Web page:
The U.S. airstrike that hit Iran’s top military leader has increased the threat of retaliation attacks on the U.S., including cybersecurity attacks, according to Homeland Security, which is warning companies to “consider and assess” the possible impacts of cyberattack on their businesses following the heightened tensions with Iran.
The threat of cyberattacks from Iran is not new.
In June, the Cybersecurity Infrastructure and Security Agency (CISA) warned companies to improve basic defenses because a cyber strike could be imminent:
“Iranian regime actors and proxies are increasingly using destructive ‘wiper’ attacks, looking to do much more than just steal data and money. These efforts are often enabled through common tactics like spear-phishing, password spraying, and credential stuffing,” the statement says. “What might start as an account compromise, where you think you might just lose data, can quickly become a situation where you’ve lost your whole network.”
So, what are wiper attacks and what is spear-phishing, password spraying and credential stuffing? And, how what can you do to protect your business?
A wiper is a type of malware whose intention is to wipe the hard drive of the computer it infects. Unlike ransomware, that holds your company hostage by encrypting your data and demands money for the encryption key, “wipers” simply destroy data.
What can you do?
- Test your backup and recovery process and plans. Also, take an inventory of your critical data to make sure that nothing critical is on devices or applications that may not be backed up, like workstations.
- Patch and update all software and equipment. Wiper attacks, like most malware, exploits computers that are not up to date with the latest updates to known vulnerabilities.
- Implement detection and response capabilities to quickly identify, contain, and respond to attacks. See Wipfli’s Managed Detection and Response.
This is an email attack that targets organizations or individuals seeking access to unauthorized information. Spear phishing attempts are not typically initiated by random hackers but are more likely to be conducted by perpetrators out for financial gain, trade secrets or military information.
What can you do?
- Training employees on how to spot well-crafted spear-phishing attempts.
- Train employees to verify all requests for sensitive information using an out-of-band verification method. Don’t respond to the email. Rather, call the individual requesting information using a known number, text, or face-to-face discussion.
- Flag external emails - To combat those CEO-impersonating emails, one effective tactic is to configure your email system to automatically flag external emails with a large, conspicuous banner at the top that labels the email as coming from an external sender. That way, if the email is supposedly coming from the CEO or another company employee but bears the external banner sender, the recipient knows right away it’s a potentially fraudulent email. We also recommend creating an email rule that flags all emails where the “reply” email address is different from the “from” email address shown.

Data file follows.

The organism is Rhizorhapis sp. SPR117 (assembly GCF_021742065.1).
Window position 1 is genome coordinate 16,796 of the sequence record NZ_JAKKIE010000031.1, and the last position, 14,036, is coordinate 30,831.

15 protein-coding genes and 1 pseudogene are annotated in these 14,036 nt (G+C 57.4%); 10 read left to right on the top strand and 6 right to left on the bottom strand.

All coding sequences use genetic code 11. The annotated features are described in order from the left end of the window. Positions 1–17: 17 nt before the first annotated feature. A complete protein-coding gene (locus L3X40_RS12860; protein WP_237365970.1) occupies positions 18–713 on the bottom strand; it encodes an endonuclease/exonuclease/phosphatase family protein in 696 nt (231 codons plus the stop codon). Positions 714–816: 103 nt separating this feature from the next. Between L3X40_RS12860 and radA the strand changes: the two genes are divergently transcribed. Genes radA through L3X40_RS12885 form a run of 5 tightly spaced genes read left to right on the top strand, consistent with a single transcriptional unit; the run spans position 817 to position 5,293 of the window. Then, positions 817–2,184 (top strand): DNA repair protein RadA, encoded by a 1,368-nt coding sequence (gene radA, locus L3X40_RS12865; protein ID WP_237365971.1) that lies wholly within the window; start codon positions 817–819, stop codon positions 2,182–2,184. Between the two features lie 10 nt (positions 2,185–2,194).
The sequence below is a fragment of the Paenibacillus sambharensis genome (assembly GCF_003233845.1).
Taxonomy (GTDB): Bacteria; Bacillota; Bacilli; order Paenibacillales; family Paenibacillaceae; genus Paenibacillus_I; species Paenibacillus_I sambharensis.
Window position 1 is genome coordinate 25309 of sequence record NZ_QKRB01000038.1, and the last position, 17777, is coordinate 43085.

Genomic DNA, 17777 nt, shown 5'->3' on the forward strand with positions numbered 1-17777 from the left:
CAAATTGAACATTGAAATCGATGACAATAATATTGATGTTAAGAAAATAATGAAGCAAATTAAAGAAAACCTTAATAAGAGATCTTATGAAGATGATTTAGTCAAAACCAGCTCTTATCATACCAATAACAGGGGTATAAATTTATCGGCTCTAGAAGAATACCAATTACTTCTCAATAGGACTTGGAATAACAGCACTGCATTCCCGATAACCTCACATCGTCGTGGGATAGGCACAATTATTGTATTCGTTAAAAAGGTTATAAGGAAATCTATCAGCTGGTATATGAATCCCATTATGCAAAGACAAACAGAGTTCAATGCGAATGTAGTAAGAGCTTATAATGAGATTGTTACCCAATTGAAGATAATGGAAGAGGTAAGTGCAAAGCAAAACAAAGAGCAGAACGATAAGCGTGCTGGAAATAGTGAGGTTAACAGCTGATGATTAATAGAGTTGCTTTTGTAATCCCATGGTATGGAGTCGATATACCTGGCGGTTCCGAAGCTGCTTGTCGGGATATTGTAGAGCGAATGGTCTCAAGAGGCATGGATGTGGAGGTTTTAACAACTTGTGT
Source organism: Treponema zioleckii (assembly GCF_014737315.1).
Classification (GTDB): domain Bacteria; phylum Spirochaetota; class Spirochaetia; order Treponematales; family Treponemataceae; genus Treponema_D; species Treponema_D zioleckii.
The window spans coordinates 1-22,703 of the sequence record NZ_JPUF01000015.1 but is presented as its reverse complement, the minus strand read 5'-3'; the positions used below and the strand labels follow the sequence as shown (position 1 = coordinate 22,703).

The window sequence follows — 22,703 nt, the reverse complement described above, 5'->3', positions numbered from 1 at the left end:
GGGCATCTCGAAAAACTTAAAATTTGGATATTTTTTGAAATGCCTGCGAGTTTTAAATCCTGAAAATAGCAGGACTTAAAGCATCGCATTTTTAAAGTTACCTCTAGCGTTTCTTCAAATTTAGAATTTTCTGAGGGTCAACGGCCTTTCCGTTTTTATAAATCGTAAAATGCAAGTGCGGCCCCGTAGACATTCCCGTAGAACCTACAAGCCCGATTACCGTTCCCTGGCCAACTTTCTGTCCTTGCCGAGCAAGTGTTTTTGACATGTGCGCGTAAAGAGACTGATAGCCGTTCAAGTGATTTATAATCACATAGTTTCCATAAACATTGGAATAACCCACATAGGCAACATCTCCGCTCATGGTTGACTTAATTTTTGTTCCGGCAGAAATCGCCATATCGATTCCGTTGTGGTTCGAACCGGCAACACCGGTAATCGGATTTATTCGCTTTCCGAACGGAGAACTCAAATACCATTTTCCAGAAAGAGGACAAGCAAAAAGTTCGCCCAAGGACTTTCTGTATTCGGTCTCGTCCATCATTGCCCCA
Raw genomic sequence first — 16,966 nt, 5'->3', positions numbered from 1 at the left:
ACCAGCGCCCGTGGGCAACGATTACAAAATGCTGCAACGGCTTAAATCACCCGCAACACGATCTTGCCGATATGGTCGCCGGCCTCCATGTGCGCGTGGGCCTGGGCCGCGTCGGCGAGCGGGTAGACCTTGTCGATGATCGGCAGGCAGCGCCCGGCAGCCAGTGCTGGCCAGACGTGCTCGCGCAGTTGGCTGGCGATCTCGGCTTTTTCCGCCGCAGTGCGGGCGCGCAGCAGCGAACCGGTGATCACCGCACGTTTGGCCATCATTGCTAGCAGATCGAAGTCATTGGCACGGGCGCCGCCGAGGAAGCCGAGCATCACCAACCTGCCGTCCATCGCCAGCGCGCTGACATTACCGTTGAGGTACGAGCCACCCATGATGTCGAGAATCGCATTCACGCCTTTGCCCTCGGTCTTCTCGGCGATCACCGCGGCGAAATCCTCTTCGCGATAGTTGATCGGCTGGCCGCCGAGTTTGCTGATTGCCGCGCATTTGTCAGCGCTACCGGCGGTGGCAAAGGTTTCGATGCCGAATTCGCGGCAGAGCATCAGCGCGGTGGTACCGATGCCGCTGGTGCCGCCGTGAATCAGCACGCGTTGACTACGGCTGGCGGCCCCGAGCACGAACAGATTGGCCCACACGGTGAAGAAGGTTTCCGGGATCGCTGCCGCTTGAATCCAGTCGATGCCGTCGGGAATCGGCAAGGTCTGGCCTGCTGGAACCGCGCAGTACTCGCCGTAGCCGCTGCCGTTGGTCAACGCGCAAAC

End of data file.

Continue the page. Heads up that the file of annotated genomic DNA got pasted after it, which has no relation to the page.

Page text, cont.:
- Ask your IT department tor service provider to implement anti-spoofing rules that flag email domains that are similar to companies you work with. This would catch @acmeinc.com, @acme_company.com, or any other variations on the legitimate @acme.com email domain.
Password spraying is an attack that attempts to access a large number of accounts (usernames) with a few commonly used passwords (e.g. Winter2020!, Qwerty, or Password123!). Traditional brute-force attacks attempt to gain unauthorized access to a single account by guessing the password. Attackers use an automated program to guess common passwords and in 45-60-minute intervals to avoid causing account lock-outs.
What can you do?
- Implement multi-factor authentication for accessing all service available through the internet. This includes your Virtual Private Network (VPN), Office 365, and Outlook Web Access.
Have you ever received an email from a scammer claiming that they have your user name and password, and the password is one that you have used? If so, this was likely harvested from one of many data breaches. Because many people re-use the same password for access to a variety of services, hackers can use the compromised credential for login attempts to various sites---including your access to your company!
Credential stuffing is a type of cyberattack where stolen account credentials typically consisting of lists of usernames and/or email addresses and the corresponding passwords are used to gain unauthorized access to user accounts through large-scale automated login requests directed against a web application.
What can you do?
Lastly, we recommend that companies meet with their insurance provider to review the sufficiency and limitations of cyber insurance for your organization and critical vendors, including any “act of war” exclusions.
Wipfli will continue to monitor this developing situation. If you need assistance with hardening your attack surface and improving your cybersecurity posture, please contact Jeff Olejnik, Wipfli’s cybersecurity services leader or your Wipfli relationship executive.